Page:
Austin ISD will stop offering sixth grade at Martin and Mendez middle schools in East Austin next fall, a move district leaders say will improve both schools’ poor academic ratings and provide a much-needed enrollment boost to other schools in the district.
“We lose approximately 60% of students that are going from fifth grade to sixth grade within the Mendez and Martin vertical team,” AISD Chief of Schools Anthony Mays said in a Facebook Live discussing the transition.
Students who would have entered sixth grade at Martin and Mendez middle schools will now have the option of remaining at their elementary school an additional year. Having sixth grade at elementary schools is not new to AISD, which already has four schools with sixth grade.
Prospective Mendez and Martin students can also choose to move to a alternative middle school.
With the focus on seventh and eighth grade students, district leaders are hopeful that academic performance at Martin and Mendez will improve.While some are worried the move is a precursor to the campuses closing, Mays said the move is directed at improving current conditions.
“The goal is to make all of our campuses strong options,” Mays said.
What is happening?
In the last week of January, Eric Ramos, a sixth grade special education teacher at Martin Middle School, was summoned to a meeting.
“When we got to the meeting, they told us, ‘These are your options for employment next year,’’’ Ramos said. “When we asked what they were talking about, that’s when they said, ‘’Oh, by the way, Martin is not going to have sixth grade next year.’”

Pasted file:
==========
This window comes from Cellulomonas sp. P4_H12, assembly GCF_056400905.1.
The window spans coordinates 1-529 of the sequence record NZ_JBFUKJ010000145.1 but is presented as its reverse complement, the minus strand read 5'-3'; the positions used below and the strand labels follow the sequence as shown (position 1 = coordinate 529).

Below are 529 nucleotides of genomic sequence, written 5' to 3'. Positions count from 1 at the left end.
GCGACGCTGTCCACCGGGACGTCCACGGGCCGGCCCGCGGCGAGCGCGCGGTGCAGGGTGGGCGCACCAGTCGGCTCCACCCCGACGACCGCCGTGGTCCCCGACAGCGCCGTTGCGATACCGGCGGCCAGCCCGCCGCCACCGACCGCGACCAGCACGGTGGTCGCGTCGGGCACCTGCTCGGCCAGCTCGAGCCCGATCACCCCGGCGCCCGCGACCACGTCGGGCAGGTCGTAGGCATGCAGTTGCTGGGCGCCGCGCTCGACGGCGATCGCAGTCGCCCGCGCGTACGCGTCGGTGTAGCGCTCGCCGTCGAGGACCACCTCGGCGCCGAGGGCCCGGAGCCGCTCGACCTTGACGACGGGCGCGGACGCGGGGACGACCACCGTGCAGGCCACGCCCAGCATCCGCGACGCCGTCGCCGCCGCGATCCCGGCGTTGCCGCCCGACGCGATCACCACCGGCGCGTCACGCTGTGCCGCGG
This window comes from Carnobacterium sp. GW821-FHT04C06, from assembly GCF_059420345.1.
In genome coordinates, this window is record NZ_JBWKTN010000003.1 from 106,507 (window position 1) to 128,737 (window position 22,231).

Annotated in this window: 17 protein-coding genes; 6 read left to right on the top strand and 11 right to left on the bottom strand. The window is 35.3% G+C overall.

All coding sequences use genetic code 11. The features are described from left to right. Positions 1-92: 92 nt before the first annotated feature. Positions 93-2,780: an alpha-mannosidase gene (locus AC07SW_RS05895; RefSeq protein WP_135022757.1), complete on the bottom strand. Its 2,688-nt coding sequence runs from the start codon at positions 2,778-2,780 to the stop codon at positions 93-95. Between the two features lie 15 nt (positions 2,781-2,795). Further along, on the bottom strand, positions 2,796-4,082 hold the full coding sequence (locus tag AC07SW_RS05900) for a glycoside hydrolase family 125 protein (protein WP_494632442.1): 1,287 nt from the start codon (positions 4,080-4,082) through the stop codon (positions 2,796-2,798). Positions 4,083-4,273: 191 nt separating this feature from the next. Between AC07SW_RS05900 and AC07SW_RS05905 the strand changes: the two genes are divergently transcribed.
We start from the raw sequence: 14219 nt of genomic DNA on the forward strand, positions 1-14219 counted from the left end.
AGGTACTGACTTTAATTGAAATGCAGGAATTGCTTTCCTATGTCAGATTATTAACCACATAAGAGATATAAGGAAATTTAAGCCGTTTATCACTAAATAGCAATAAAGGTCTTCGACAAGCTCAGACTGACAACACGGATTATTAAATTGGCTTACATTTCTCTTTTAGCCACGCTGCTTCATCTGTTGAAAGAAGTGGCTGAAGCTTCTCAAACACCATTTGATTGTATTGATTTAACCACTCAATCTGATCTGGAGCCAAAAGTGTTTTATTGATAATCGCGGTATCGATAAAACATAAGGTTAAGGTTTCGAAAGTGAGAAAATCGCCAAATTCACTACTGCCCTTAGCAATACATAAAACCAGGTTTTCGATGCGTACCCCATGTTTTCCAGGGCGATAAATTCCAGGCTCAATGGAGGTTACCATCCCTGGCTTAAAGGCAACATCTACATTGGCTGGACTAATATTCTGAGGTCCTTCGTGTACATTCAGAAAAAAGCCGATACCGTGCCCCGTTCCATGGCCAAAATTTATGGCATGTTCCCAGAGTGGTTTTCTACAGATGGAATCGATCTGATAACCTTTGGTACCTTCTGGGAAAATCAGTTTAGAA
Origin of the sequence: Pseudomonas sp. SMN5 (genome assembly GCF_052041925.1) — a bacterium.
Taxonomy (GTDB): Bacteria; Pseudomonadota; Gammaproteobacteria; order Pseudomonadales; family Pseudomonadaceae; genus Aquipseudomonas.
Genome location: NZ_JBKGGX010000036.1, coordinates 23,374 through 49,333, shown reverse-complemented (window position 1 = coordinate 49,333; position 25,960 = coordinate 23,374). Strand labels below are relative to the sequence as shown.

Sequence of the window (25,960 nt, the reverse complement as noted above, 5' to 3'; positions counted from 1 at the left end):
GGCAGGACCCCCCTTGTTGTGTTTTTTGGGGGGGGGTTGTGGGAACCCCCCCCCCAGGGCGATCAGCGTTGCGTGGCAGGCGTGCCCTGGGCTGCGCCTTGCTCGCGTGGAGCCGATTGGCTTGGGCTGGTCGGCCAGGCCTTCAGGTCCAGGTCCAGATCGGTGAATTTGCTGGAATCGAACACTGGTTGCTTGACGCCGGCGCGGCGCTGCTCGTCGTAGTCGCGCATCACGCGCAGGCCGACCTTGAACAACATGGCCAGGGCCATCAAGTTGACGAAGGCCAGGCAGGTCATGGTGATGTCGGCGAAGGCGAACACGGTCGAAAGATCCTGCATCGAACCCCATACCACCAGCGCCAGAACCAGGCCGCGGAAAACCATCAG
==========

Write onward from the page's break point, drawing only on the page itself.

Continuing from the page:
According to Ramos, teachers were assured they would still have a job with AISD, but not all of them would be able to stay at Martin next year.
Families of Martin and Mendez students were also informed at the end of January about the decision to relocate sixth grade. A letter sent home with students explained that seventh and eighth grade would continue to be offered at the schools and detailed options for rising sixth graders. The district said sixth grade would be added to 10 low-enrollment elementary schools that feed into Martin and Mendez.
“As we bring those students back onto the campuses, the enrollment will go up,” Mays said.
The district also outlined alternate middle school options to which it will provide transportation.
“The idea of removing an entire grade level definitely made me concerned that this would just lead to the closure of Martin,” Martin parent Emily Heasley-Sawyer said. “I can’t say whether this plan will work or not. If they do it, the best thing we can all do is work to make it successful.”
Why is this happening?
Despite the city’s rapid population growth, AISD has seen mostly declining enrollment for the past decade—a trend worsened by the COVID-19 pandemic. From 2019-21, the district lost approximately 5,000 students. Many students opt for charter schools instead, according to district leaders.
In her 2021 state of the district speech, AISD Superintendent Stephanie Elizalde identified gentrification as a major factor in the district’s enrollment decline.